Advice | Work Advice: When management offers you a bigger role but is mum on pay

[ad_1]

Reader: I’ve been tapped to lead a large multiyear project at my organization. This role doesn’t currently exist — so far, the project has been run by committeeand would involve a level of managerial work and cross-departmental coordination that I believe warrants a significant pay bump.

I made this case to my boss, who agreed. She submitted a draft job description and salary in line with our discussion and met with leadership to answer questions about the new role, but she’s out of the decision-making process now. The budget process is a closed system; staff don’t receive salary information until the budget has been approved, and at that point there’s nothing we can do to negotiate for more.

I’m uncomfortable walking into a new role before seeing an approved job description and salary, so I’m trying to determine my bottom lines for both. If they’re not reflected in what I’m offered, I’ll decline and stay in my current role. Is that advisable?

Because I’m the only staffer qualified for the new role, it’ll be a huge roadblock to the project if I say no, and my boss would probably take flak from leadership. I’m excited about the new role, but I like my old duties just fine.

Our CFO has a track record of not responding well to pushback from women. He has allowed several important female staffers to leave because he refused to negotiate with them. I have a good relationship with our CEO, but he generally defers to the CFO on these matters. How should I proceed?

Work Advice: I’m being offered a promotion, but I’m happy where I am

Karla: Even though you have no way of knowing what cards the house intends to play, you’re holding a pretty strong hand already.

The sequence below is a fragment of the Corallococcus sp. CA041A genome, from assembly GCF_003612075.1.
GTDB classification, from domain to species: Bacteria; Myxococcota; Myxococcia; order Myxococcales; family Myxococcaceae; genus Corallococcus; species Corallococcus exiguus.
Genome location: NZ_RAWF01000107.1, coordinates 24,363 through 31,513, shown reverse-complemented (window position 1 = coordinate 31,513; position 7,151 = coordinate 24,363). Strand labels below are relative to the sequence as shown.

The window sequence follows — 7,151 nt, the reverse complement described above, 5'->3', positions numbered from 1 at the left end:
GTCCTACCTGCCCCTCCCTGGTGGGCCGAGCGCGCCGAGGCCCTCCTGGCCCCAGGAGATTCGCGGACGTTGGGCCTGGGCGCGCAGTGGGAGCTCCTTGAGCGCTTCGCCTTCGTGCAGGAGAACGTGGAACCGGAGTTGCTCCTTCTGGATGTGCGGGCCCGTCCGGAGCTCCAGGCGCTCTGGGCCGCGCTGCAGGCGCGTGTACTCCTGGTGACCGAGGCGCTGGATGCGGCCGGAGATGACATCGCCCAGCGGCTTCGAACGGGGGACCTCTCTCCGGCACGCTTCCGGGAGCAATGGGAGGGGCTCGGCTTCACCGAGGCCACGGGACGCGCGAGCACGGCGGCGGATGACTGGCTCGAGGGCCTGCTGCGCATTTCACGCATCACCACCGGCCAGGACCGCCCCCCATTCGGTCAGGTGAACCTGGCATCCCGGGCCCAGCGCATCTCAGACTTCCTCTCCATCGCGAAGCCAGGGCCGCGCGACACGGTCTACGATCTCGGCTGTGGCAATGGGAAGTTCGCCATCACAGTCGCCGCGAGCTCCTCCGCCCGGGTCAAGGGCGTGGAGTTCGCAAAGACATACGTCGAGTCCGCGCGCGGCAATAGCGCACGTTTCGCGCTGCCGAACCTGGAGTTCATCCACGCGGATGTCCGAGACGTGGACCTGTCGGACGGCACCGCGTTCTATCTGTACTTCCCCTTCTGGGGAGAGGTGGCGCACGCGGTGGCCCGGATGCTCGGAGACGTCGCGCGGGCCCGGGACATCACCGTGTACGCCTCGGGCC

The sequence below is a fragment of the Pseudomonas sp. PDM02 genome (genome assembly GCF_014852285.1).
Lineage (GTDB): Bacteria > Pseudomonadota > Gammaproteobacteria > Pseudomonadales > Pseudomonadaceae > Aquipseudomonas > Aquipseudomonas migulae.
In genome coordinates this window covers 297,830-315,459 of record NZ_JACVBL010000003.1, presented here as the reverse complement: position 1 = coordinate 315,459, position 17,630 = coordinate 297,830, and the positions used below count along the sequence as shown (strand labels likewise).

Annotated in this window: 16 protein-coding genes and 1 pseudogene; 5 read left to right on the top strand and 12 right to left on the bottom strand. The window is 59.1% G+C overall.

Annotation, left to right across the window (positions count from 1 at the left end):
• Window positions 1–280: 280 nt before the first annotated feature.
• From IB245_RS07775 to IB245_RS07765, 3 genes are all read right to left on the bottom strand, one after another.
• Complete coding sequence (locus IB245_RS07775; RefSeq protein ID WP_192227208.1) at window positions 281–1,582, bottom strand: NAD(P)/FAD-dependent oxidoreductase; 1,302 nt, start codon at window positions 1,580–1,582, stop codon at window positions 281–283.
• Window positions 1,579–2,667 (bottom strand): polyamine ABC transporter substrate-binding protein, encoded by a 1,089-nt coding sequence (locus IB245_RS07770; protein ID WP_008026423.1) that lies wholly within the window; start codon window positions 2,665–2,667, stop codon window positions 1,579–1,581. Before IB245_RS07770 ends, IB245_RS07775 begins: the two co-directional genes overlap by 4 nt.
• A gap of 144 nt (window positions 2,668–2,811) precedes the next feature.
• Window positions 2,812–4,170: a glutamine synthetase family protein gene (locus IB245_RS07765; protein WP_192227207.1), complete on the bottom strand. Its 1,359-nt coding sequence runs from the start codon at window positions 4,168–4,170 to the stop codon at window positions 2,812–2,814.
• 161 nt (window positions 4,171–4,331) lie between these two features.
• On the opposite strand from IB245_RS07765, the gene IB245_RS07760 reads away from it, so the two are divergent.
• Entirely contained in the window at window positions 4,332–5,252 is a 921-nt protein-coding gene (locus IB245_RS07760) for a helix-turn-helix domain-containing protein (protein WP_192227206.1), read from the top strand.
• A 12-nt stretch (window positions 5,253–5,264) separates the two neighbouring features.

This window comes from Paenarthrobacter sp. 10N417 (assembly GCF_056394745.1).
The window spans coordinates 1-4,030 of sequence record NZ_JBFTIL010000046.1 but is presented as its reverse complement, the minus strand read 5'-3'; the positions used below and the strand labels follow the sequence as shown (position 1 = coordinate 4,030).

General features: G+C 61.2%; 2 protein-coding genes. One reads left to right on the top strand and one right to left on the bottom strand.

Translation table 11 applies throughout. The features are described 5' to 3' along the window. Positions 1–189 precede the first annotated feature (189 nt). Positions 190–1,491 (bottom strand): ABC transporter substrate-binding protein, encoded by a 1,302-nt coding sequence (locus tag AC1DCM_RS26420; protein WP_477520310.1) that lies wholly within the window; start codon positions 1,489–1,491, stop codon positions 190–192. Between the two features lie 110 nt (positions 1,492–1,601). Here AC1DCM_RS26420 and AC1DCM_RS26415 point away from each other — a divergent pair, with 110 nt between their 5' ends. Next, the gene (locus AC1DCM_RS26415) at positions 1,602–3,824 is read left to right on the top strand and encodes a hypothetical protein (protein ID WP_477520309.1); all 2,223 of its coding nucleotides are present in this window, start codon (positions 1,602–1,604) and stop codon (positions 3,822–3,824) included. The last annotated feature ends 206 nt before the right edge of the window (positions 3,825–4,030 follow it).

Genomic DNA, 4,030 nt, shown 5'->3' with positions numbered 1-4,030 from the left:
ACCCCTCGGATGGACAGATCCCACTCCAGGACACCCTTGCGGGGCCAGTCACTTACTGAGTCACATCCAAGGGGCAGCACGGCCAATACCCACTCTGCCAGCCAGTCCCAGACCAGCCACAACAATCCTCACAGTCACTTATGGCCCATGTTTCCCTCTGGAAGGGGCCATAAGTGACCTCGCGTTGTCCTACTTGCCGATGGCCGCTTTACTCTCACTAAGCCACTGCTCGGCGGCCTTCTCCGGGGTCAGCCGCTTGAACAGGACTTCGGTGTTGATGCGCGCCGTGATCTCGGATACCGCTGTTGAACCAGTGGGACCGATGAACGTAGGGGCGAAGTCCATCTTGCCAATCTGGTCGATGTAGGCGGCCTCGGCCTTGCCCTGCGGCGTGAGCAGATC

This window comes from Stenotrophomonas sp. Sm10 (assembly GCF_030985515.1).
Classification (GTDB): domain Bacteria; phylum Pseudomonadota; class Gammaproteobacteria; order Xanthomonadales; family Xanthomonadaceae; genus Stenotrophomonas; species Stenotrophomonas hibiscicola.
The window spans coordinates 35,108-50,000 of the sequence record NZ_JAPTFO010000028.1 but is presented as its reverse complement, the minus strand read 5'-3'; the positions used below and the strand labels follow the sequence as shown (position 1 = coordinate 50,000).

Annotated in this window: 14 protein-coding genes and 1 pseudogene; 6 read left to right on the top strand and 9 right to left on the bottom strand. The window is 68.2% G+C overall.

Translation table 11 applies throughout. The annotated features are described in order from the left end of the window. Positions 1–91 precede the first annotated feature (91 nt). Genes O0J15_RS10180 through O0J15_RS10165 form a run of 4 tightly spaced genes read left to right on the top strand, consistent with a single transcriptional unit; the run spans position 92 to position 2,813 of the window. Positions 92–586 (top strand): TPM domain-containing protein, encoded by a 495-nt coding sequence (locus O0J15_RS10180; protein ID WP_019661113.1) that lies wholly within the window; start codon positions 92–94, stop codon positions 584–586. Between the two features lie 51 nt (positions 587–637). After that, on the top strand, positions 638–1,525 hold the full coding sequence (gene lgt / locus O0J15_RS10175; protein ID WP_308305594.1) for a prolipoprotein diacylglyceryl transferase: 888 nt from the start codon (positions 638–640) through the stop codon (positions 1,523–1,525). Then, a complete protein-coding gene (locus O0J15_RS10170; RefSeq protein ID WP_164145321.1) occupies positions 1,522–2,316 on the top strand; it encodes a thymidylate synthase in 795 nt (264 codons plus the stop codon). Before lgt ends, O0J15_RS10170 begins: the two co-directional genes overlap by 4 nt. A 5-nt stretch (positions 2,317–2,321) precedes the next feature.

• You are the only one there qualified for the job they want filled.
  • Your boss seems to have your back, whether you move into the new role or stay in your old one.
  • The company has more to lose than you do if you decline to lead the project, so it’s in their interest to make you a good offer.
  • You are “uncomfortable” committing to a job with no description or pay agreement because you know it’s a stupid and disrespectful thing for them to ask of you.

When the only deal being offered is “Take it or leave it,” there’s power in being willing and able to say, “’Kay, bye.” (Maybe not verbatim.) There’s a time to kick down doors, and a time to leave them closed and walk away.

At this point, other than figuring out what your personal dealmakers and breakers are for accepting the job — and maybe doing a little advance recon by sitting in on some project meetings — I don’t see anything more you can do. You or your boss could mention during a casual chat with the CEO that you are hoping her proposal was approved because it would be a great project to work on —- letting the conditional “would” convey the message that acceptance is far from a done deal.

Work Advice: Am I ‘too nice’ to get ahead in a male-led industry?

Otherwise, it’s up to management to figure out a budget that includes a salary and job description that will win you over. If they do — and only then — you can accept and start work. Until then, your line is: “I’m waiting to see exactly what the job entails before I make a decision.” If the offer falls short, it’s “No thanks,” leaving it up to them to sweeten the deal.

Incidentally, I am not ignoring what you say about your CFO’s attitude toward women who try to negotiate. But it sounds as though you wouldn’t even get an opportunity to say more than yes or no to the offer under your company’s budget procedures. Then again, since that type of rot seldom stays confined to one apple, you and your boss should be alert for backlash if you turn down the role, the project suffers, and the C-suite starts hunting for a scapegoat. Blaming you for a mess you had no hand in creating seems illogical, but so does skimping on the cost of managing a major project.

[ad_2]

Source link

Leave a Comment